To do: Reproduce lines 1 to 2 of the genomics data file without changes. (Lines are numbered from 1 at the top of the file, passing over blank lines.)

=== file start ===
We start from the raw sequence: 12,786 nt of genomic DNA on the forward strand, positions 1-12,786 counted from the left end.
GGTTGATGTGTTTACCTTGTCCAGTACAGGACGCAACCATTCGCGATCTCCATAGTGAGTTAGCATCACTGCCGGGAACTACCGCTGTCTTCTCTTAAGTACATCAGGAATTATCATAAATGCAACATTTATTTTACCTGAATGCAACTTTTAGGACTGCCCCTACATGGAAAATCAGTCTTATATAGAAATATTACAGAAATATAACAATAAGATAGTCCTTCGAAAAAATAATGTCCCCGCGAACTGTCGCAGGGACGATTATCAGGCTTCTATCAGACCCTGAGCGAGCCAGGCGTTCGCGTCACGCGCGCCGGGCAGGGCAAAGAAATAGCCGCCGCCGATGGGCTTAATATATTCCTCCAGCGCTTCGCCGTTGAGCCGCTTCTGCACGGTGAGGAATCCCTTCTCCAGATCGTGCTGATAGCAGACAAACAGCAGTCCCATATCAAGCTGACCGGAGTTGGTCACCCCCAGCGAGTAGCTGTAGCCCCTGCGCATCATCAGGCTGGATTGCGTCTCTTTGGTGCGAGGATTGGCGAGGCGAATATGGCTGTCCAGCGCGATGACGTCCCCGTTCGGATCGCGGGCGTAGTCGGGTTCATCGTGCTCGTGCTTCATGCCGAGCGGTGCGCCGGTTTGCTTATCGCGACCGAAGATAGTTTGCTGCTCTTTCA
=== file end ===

We start from the raw sequence: 12,786 nt of genomic DNA on the forward strand, positions 1-12,786 counted from the left end.
GGTTGATGTGTTTACCTTGTCCAGTACAGGACGCAACCATTCGCGATCTCCATAGTGAGTTAGCATCACTGCCGGGAACTACCGCTGTCTTCTCTTAAGTACATCAGGAATTATCATAAATGCAACATTTATTTTACCTGAATGCAACTTTTAGGACTGCCCCTACATGGAAAATCAGTCTTATATAGAAATATTACAGAAATATAACAATAAGATAGTCCTTCGAAAAAATAATGTCCCCGCGAACTGTCGCAGGGACGATTATCAGGCTTCTATCAGACCCTGAGCGAGCCAGGCGTTCGCGTCACGCGCGCCGGGCAGGGCAAAGAAATAGCCGCCGCCGATGGGCTTAATATATTCCTCCAGCGCTTCGCCGTTGAGCCGCTTCTGCACGGTGAGGAATCCCTTCTCCAGATCGTGCTGATAGCAGACAAACAGCAGTCCCATATCAAGCTGACCGGAGTTGGTCACCCCCAGCGAGTAGCTGTAGCCCCTGCGCATCATCAGGCTGGATTGCGTCTCTTTGGTGCGAGGATTGGCGAGGCGAATATGGCTGTCCAGCGCGATGACGTCCCCGTTCGGATCGCGGGCGTAGTCGGGTTCATCGTGCTCGTGCTTCATGCCGAGCGGTGCGCCGGTTTGCTTATCGCGACCGAAGATAGTTTGCTGCTCTTTCA